Biomechanical characterization of scallop shells exposed to ocean acidification and warming

Increased carbon dioxide levels (CO2) in the atmosphere triggered a cascade of physical and chemical changes in the ocean surface. Marine organisms producing carbonate shells are regarded as vulnerable to these physical (warming), and chemical (acidification) changes occurring in the oceans. In the last decade, the aquaculture production of the bivalve scallop Argopecten purpuratus (AP) showed declined trends along the Chilean coast. These negative trends have been ascribed to ecophysiological and biomineralization constraints in shell carbonate production. This work experimentally characterizes the biomechanical response of AP scallop shells subjected to climate change scenarios (acidification and warming) via quasi-static tensile and bending tests. The experimental results indicate the adaptation of mechanical properties to hostile growth scenarios in terms of temperature and water acidification. In addition, the mechanical response of the AP subjected to control climate conditions was analyzed with finite element simulations including an anisotropic elastic constitutive model for a two-fold purpose: Firstly, to calibrate the material model parameters using the tensile test curves in two mutually perpendicular directions (representative of the mechanical behavior of the material). Secondly, to validate this characterization procedure in predicting the material’s behavior in two mechanical tests.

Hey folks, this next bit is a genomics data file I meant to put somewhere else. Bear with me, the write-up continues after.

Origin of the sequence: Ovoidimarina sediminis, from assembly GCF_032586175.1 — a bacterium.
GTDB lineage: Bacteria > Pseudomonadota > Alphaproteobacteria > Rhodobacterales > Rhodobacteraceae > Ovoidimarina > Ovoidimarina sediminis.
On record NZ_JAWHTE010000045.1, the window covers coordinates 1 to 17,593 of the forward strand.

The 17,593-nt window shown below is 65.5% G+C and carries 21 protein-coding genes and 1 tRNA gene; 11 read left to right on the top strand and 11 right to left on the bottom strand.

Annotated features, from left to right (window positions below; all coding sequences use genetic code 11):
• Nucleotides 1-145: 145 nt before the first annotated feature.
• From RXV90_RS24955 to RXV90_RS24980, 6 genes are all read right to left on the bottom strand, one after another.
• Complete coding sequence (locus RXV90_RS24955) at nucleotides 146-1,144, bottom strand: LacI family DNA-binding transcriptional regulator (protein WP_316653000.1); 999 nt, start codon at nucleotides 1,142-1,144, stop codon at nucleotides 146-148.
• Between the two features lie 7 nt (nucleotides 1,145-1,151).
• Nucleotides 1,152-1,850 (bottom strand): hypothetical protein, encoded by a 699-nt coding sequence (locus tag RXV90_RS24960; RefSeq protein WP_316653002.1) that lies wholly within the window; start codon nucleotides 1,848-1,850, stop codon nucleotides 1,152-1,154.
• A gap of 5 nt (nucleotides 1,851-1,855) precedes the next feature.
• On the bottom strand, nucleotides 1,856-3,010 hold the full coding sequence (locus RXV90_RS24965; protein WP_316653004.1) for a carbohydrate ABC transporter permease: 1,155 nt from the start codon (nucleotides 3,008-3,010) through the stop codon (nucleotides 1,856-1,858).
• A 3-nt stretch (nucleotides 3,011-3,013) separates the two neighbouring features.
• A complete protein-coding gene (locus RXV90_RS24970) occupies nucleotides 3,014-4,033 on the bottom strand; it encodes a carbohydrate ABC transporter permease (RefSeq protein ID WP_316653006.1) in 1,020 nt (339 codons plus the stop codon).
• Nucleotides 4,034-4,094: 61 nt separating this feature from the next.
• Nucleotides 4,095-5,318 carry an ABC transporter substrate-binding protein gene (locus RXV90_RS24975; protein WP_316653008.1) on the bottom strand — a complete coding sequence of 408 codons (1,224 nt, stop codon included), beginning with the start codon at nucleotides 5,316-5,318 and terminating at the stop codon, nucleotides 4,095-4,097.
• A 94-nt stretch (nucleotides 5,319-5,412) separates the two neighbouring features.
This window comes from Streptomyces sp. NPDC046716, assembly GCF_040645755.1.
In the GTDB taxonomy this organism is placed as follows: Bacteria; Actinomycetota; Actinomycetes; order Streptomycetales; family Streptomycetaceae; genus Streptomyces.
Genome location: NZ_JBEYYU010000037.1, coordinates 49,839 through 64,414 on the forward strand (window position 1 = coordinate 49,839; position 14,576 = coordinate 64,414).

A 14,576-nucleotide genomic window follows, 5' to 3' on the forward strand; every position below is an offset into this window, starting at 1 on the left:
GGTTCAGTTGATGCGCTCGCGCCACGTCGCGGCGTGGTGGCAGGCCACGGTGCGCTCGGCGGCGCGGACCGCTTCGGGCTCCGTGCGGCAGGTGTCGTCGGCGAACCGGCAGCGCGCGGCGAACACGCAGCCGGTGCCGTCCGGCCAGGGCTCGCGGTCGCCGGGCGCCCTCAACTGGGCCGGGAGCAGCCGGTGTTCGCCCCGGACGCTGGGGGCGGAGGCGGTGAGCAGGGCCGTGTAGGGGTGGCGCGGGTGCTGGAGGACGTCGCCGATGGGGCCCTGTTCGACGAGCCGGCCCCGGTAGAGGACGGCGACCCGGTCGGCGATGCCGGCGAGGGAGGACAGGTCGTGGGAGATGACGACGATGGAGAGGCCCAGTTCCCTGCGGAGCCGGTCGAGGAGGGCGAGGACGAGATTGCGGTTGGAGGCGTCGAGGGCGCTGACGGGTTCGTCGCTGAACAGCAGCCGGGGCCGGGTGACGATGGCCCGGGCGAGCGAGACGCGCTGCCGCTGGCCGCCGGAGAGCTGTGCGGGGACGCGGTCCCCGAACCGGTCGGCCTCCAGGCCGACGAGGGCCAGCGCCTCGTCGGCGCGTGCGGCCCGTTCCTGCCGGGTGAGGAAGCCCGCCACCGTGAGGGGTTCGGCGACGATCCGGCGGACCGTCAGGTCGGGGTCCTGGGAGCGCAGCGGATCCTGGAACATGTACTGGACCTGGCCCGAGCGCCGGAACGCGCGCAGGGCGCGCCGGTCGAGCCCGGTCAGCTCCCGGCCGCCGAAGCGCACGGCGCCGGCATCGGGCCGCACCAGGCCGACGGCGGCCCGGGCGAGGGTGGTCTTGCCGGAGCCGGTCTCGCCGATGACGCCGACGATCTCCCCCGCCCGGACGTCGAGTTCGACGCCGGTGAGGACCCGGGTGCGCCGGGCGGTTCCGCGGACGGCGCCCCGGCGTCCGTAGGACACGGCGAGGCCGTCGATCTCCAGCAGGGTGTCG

Abarca-Ortega A., Muñoz-Moya E., Pacheco Alarcón M., García-Herrera C. M., Celentano D. J.,
Lagos N. A. & Lardies M. A., 2022. Biomechanical characterization of scallop shells exposed to ocean acidification and warming. Frontiers in Bioenginnering and Biotechnology 9: 813537. doi: 10.3389/fbioe.2021.813537. Article.

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